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OPINION: Waste of time, money

Enforcement of P.E.I. Lands Protection Act being questioned.
(File Photo)
Enforcement of P.E.I. Lands Protection Act being questioned. (File Photo) - FILE

Public consultations to offer remedies to close loopholes in Lands Protection Act

BY KEVIN ARSENAULT

GUEST OPINION

Minister of Communities, Land and Environment Richard Brown has asked IRAC to review non-resident and corporate land holdings in P.E.I.

What an utter waste of time and money. No one is suggesting rules are being broken. The problem is that government is allowing the “spirit and intent” of the Lands Protection Act to be ignored as both non-residents and corporations find creative ways to purchase more land than the Act ever intended them to acquire, without “technically” breaking any rules.

Minister Brown heard first-hand testimony at the National Farmers Union’s April 3rd district convention that Vanco Farms has amassed land holdings in Eastern P.E.I. likely exceeding 20,000 acres without breaking any rules; apparently, by purchasing land under different names and/or separate corporations. This is obvious to local residents as they drive past countless farms and fields displaying “Vanco Farms” signs. Similar tactics are suspected with Cavendish Farms.

Non-residents are using different methods. A recent Guardian article (March 17) by NFU District Director, Douglas Campbell, explained how Yongzhang Xia, a resident of Hebei, China, was first denied purchase of a 75-acre parcel of land as an individual, then as a director of a corporation, but then acquired the land with signatures from 14 other individuals (all non-residents from Hebei, China).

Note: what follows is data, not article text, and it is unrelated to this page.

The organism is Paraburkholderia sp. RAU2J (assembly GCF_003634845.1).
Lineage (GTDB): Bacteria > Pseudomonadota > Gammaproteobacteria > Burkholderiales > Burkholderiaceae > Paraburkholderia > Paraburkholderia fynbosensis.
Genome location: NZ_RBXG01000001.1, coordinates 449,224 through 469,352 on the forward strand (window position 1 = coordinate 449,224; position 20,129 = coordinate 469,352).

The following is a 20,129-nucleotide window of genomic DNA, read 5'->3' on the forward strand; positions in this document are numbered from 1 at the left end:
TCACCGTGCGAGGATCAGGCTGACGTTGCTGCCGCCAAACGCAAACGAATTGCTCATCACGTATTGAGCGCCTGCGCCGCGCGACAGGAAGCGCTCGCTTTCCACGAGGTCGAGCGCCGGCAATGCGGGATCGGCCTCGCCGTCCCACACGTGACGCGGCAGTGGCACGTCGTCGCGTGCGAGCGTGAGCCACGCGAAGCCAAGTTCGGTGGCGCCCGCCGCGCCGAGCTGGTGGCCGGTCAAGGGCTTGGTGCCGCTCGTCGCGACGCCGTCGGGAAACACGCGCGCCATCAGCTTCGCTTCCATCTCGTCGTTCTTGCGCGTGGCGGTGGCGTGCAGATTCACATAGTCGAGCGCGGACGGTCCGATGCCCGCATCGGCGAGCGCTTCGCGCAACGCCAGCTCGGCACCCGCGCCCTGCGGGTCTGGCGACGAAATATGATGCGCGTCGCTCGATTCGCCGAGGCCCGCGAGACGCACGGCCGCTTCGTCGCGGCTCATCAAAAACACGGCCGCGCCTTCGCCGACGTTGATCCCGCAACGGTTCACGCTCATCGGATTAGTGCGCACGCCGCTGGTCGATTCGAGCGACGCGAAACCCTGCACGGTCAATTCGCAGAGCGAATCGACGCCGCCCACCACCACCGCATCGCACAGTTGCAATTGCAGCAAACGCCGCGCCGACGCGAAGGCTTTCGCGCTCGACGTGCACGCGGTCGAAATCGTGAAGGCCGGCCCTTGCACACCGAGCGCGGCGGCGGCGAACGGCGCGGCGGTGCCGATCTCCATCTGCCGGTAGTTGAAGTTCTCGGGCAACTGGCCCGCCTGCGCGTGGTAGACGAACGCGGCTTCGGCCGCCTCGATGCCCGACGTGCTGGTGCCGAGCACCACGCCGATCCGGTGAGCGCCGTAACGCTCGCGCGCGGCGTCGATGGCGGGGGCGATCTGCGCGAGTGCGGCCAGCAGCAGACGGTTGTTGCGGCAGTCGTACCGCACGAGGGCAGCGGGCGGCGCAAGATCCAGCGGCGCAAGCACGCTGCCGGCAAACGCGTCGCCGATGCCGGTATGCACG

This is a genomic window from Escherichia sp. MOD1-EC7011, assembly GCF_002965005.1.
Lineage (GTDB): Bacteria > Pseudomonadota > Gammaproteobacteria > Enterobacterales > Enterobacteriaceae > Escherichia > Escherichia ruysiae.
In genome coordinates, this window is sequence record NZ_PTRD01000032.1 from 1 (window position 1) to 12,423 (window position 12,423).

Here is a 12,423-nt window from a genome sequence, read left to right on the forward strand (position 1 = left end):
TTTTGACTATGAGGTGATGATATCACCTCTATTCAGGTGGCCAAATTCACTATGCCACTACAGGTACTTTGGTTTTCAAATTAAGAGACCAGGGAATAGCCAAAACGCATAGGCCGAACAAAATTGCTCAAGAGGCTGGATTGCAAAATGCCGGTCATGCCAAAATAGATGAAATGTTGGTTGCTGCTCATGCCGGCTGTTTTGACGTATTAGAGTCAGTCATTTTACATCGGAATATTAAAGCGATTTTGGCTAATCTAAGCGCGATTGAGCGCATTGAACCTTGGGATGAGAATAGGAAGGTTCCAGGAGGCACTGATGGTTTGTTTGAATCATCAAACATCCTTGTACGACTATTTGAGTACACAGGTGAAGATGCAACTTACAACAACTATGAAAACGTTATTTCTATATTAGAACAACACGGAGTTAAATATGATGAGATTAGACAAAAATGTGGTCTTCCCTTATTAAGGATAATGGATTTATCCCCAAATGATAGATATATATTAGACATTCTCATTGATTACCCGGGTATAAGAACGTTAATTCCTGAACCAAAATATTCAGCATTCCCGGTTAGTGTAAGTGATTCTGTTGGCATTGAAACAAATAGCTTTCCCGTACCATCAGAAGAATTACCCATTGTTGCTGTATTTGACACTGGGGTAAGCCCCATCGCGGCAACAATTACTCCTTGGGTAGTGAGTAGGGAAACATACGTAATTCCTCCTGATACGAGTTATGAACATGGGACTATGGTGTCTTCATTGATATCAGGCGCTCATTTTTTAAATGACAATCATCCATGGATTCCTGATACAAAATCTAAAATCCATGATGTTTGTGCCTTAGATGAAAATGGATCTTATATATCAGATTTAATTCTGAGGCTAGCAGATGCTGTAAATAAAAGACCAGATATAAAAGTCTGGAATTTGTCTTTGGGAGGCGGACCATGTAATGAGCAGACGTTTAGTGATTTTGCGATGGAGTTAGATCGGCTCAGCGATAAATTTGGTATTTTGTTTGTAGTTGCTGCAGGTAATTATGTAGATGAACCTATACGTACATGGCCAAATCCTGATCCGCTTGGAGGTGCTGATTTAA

When asked at the NFU convention whether that 75-acre parcel had been divided up into 15, separate 5-acre parcels, Brown said he expected it had been. It wasn’t. Government issued a single deed. This is one loophole that could easily be plugged by simply forbidding the sale of larger land parcels to groups of non-residents divided into 5 acres portions (on paper) going to each individual.

When CBC reporter Sally Pitt asked Minister Brown whether he believes the Great Enlightenment Buddhist Institute Society (GEBIS) owns more than 3,000 acres he said, “.... he's been told these groups are well within the land ownership limits, and he expects the IRAC review will confirm that.” Of course, it will.

But will IRAC’s review investigate the cumulative land holdings of the many corporate entities affiliated with GEBIS, including the Moonlight International Foundation Inc., a non-profit organization owning at least 664 acres of land near the monastery? And what exactly does a non-profit organization that hasn’t even updated its website in over two years need with 664 acres of land anyway?

This announced land review is a text-book case of government kicking the can down the road. Months will pass, a delayed report will eventually be released, and headlines will splash across Island media for a day or two announcing what we already know: “IRAC confirms rules being followed.”

What Minister Brown needs to announce are public consultations, one in each county, with the express purpose of coming up with amendments to the Lands Protection Act and Regulations to close loopholes and ensure the spirit and intent of the legislation regarding land limits is honoured. We urgently need remedies, not a disingenuous delay tactic. And there are solutions; unfortunately, the Liberal government apparently lacks the political will to act.

- Kevin J. Arsenault lives in Ft. Augustus and obtained his PhD in ethics from McGill University

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